Can You Be Fired During Medical Leave?
What you need to know about returning to work after FMLA leave
Your surgery was a success and you’ve completed rehabilitation. Your
doctor has cleared you to return to work and you’re looking forward
to resuming your normal life.
Then your employer tells you that you no longer have a job. Now what?
Unfortunately, this kind of scenario plays out all the time. An employer
may assume that a worker won’t be as productive after a medical
incident, or a manager wants to “get back” at an employee
who took leave … so that person loses his or her job right when
they probably need it the most.
The good news is that there are legal remedies for people who have been
unfairly fired during or after medical leave. Let’s discuss your
rights under the Family and Medical Leave Act (FMLA).
Your right to take leave
The FMLA provides eligible employees the right to take up to 12 weeks of
job-protected leave for medical treatment and recuperation, or to care
for family members.
The job protection aspect of the FMLA is intended to relieve employees
of the need—and related stress— of having to choose between
work and healthcare.
Importantly, an employer must also continue to maintain any group health
benefits normally provided during FMLA leave.
Employers that must comply with the FMLA cannot interfere with your rights
to take medical leave. Nor can employers retaliate against you for exercising,
or attempting to exercise, your rights under the FMLA.
Your right to reinstatement
If you are able to return to work following FMLA leave, your employer is
generally required to restore you to the same job you held before your
leave commenced (or a nearly identical job with equivalent benefits, pay,
You’re generally entitled to reinstatement even if you’ve been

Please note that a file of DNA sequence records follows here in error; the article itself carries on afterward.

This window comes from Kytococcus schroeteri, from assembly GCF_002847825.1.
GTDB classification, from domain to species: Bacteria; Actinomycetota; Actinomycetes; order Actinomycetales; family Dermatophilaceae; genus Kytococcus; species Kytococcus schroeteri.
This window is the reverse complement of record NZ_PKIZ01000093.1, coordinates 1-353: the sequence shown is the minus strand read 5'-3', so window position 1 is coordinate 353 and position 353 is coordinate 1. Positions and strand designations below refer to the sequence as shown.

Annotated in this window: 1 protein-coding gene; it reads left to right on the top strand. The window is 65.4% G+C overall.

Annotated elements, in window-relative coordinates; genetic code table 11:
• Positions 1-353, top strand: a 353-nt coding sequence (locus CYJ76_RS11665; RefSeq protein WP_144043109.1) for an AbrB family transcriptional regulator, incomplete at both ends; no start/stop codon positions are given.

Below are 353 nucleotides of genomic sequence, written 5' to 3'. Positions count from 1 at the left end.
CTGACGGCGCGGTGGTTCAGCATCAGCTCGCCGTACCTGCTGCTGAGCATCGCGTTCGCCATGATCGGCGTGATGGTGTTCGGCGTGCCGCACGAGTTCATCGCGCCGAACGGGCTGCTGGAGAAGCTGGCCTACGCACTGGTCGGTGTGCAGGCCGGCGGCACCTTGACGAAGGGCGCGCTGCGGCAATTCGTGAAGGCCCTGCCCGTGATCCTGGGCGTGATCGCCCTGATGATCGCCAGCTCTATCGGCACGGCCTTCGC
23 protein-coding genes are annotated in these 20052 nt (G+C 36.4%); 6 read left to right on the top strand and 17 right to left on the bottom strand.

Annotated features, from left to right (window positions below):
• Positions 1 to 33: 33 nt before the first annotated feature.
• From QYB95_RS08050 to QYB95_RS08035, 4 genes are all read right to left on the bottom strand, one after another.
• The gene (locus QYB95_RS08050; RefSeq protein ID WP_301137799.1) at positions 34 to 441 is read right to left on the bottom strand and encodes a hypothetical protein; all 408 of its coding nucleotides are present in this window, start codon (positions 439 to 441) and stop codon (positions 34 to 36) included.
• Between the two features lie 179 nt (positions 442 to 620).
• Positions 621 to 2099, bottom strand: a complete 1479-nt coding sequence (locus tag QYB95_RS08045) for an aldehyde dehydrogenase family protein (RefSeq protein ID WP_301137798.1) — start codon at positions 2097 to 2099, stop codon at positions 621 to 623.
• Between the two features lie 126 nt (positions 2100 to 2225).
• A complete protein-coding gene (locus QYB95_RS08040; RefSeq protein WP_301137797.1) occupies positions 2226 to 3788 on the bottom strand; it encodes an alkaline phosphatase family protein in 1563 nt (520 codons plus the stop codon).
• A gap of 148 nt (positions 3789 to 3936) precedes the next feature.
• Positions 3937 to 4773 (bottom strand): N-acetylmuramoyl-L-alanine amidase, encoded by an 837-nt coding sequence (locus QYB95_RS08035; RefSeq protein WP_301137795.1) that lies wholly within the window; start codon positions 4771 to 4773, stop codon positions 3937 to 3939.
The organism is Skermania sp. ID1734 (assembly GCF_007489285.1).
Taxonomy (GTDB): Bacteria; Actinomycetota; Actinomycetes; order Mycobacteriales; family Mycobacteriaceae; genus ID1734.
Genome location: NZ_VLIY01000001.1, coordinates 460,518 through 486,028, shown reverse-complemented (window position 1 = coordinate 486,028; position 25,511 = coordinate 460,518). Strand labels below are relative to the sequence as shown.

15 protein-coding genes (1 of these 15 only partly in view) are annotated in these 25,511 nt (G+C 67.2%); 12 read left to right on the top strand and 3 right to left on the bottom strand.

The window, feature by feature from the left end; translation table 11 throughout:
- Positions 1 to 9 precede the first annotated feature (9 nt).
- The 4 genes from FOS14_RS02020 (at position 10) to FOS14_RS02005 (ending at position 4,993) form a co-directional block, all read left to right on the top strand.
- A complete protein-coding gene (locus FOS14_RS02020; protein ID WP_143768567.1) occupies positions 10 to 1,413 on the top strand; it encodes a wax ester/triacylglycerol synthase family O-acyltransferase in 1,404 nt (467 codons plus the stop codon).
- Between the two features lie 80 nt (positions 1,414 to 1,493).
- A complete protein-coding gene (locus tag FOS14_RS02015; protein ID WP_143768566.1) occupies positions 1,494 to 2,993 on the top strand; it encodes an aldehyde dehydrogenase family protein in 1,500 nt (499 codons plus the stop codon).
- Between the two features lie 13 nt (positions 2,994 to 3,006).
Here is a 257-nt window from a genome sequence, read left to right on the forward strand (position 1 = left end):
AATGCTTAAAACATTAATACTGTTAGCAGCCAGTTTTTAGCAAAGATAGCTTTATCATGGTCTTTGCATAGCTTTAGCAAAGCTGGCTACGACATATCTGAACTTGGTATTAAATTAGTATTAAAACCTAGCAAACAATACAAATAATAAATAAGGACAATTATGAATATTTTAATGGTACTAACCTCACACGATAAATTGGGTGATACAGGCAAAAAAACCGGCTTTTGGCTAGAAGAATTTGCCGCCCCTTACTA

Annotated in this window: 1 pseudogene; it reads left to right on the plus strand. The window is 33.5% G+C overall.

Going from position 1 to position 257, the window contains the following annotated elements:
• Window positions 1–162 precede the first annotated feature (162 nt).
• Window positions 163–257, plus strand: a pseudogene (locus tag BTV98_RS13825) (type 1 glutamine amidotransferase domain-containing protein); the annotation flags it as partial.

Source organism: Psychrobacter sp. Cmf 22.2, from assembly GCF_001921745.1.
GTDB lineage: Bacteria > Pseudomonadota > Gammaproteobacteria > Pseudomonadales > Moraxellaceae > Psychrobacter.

replaced or your position has been restructured to accommodate your absence.
If you’re laid off while on medical leave, the employer must be
able to show that you would’ve been laid off whether or not you
had taken leave.
Example: You take FMLA leave to due to a serious illness. When you attempt
to return to work several weeks later, your employer informs you that
your job duties have been delegated to other employees and your job is
no longer available. You may have a claim under the FMLA for wrongful
termination and unlawful interference with your FMLA rights.
When you can’t resume your regular duties
Although, in general, an employer cannot terminate an employee who is on
FMLA leave, there are certain exceptions.
One exception applies when an employee cannot perform an essential function
of his or her position due to a physical or mental condition. The FMLA
does not require the employer to reinstate the employee to another position.
However, the employee may have other rights that are implicated under the
Americans with Disabilities Act (ADA), state leave laws, or workers'
Contact us for
a consultation now
If you believe that your employer interfered with your rights by firing
you while you were on medical leave, or if you have questions regarding
your rights under the FMLA, you should speak to an employment law attorney.
Call or email us today to discuss your unique situation.